MPs must consider how their constituents are affected by the crippling disease of osteoporosis
People incorrectly think getting shorter is just a natural part of growing old or ‘just one of those things’, says the Royal Osteoporosis Society.
Millions of people in the UK today could have broken bones in their spine which are not being recognised, according to the Royal Osteoporosis Society (ROS), which is calling on MPs to consider how their constituents are affected by this crippling disease.
People incorrectly think getting shorter is just a natural part of growing old or ‘just one of those things’, says the Royal Osteoporosis Society. More than three million people aged over 50 in the UK are estimated to have a spinal fracture (broken bones in the spine), two thirds of whom (up to 2.2 million) are undiagnosed.
It is estimated half of all women and one in five men over the age of 50 are affected by osteoporosis, but the condition can also affect much younger people as well as those with anorexia nervosa, athletes or it can also be associated with pregnancy.
The President of the ROS, Her Royal Highness The Duchess of Cornwall, said: “I have seen for myself the pain and the ignominy that the sufferers of osteoporosis endure, as both my mother and my grandmother died as a result of this devastating disease. My fervent hope for the future is that my children, and my grandchildren, understand the importance of looking after their bones throughout their lifetime to prevent osteoporosis. Finding a cure, through research, is vital and has to be the Royal Osteoporosis Society’s ultimate goal to stop future generations experiencing the agony of their forebears.”
As part of World Osteoporosis Day, celebrated yesterday, 20 October, the ROS featured on BBC Radio 4’s Charity Appeal. The programme, highlighting the work of the ROS and appealing for donations to support its activities, will air again on Thursday 24 October at 15:27 or can be heard online here.
Bradford resident Christine Sharp, who is also a volunteer for the ROS, presents the appeal, telling her story about living with osteoporosis – a condition where bones lose strength and break more easily, even after a minor bump or fall.
Christine has suffered several broken bones in her spine due to osteoporosis and was forced to give up her hairdressing business as a result.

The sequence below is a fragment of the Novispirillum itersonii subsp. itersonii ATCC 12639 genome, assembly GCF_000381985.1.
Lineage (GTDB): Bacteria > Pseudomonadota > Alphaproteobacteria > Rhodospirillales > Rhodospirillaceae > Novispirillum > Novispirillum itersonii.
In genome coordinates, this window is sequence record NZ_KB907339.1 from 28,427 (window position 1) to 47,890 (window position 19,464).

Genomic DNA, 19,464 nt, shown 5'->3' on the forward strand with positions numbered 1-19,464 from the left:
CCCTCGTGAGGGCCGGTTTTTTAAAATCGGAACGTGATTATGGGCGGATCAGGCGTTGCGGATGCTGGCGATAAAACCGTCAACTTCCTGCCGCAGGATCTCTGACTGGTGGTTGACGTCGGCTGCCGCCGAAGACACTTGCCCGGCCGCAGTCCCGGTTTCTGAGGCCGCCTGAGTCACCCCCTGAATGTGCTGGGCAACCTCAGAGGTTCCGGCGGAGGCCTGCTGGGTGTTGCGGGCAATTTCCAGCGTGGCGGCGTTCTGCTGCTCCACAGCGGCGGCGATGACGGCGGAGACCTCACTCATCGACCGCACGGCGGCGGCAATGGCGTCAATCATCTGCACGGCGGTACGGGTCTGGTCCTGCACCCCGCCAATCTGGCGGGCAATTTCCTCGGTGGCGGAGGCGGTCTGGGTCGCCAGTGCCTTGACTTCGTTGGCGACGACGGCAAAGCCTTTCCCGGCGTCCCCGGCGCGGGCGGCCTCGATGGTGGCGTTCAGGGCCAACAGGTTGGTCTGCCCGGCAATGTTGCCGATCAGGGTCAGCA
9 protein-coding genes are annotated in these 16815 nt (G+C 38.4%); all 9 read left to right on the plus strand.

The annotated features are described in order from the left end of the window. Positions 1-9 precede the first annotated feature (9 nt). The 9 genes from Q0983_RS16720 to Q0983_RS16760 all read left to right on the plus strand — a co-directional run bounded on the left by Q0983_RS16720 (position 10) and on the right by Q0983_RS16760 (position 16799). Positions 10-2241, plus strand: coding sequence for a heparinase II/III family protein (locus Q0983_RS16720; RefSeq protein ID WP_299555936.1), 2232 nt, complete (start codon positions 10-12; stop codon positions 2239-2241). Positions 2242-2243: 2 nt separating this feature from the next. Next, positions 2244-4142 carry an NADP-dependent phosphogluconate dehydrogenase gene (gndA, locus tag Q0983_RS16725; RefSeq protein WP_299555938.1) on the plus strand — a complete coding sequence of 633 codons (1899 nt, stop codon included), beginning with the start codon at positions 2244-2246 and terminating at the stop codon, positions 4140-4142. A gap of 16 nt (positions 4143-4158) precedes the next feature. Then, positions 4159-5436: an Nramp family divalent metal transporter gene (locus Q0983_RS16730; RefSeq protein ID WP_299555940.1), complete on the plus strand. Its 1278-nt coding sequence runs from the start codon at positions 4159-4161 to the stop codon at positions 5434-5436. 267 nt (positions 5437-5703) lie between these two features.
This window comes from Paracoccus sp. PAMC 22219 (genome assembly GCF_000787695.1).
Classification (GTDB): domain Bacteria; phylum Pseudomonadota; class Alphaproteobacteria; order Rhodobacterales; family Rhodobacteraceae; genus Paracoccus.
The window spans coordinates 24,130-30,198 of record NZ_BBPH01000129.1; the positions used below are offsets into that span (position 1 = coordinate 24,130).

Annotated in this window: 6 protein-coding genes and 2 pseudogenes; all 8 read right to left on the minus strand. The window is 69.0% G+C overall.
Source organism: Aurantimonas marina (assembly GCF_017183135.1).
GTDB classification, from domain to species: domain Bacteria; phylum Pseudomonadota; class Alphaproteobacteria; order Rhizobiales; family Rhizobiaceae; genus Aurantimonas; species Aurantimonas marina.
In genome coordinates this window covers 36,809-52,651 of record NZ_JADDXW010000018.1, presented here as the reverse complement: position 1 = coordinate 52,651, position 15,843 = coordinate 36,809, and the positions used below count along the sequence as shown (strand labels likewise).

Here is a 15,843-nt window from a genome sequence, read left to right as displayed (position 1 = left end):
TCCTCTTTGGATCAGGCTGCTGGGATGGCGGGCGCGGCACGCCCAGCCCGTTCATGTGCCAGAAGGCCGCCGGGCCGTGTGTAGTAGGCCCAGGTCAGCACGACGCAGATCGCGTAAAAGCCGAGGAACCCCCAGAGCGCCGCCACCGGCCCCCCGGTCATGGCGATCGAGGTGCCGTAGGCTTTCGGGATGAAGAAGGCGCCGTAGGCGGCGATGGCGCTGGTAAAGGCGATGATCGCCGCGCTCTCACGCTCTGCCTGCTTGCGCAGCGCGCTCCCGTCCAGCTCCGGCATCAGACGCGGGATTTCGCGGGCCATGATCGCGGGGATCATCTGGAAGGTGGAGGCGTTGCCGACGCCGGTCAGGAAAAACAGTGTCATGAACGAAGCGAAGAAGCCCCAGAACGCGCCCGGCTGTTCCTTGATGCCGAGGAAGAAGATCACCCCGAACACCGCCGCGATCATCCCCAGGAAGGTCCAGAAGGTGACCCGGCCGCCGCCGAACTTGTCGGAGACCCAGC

“One winter morning I had a simple slip on my driveway. I found out I had two broken bones in my spine and was shocked to be diagnosed with osteoporosis,” she says.
“The pain was so bad I could hardly stand at work. After struggling on for a year, I couldn’t do it anymore and made the heart-breaking decision to stop work. I gave up my hairdressing business and the job that I loved.
“I’ve since broken several more bones in my spine, simply by pulling on my trousers and going over speed bumps in the car. My bones are so fragile, just a cough can make them break. It’s terrifying. I’m always looking down, afraid of tripping or being knocked.
“The worst part is losing six inches in height, all from between my ribs and hips, because the bones in my spine are crushed. My organs are squashed into less space so I can’t eat much and breathing literally hurts. It’s constant pain. Osteoporosis has changed my life.”
Osteoporosis causes bones to lose their strength and break more easily. Osteoporosis doesn’t have any outward symptoms and the first sign is often a broken bone, usually in the wrist or hip or, most commonly, in the spine. This is sometimes known as a vertebral fracture. Osteoporosis itself doesn’t cause pain, rather the pain felt comes from the broken bones.
The ROS earlier this year launched the world’s first Osteoporosis and Bone Research Academy, bringing together the best minds, leading researchers, clinicians and academics in the field to advance scientific knowledge of this disease and drive the research for the development of new medications and treatments.
Many people do live well with osteoporosis, leading active lives, but if MPs have any queries about bone health or would like to find out more about the number of people in their constituency who may be suffering from the disease, please get in touch with Anne Thurston, Head of Quality Improvement at the ROS, on Anne.Thurston@theros.org.uk or 01761 473254.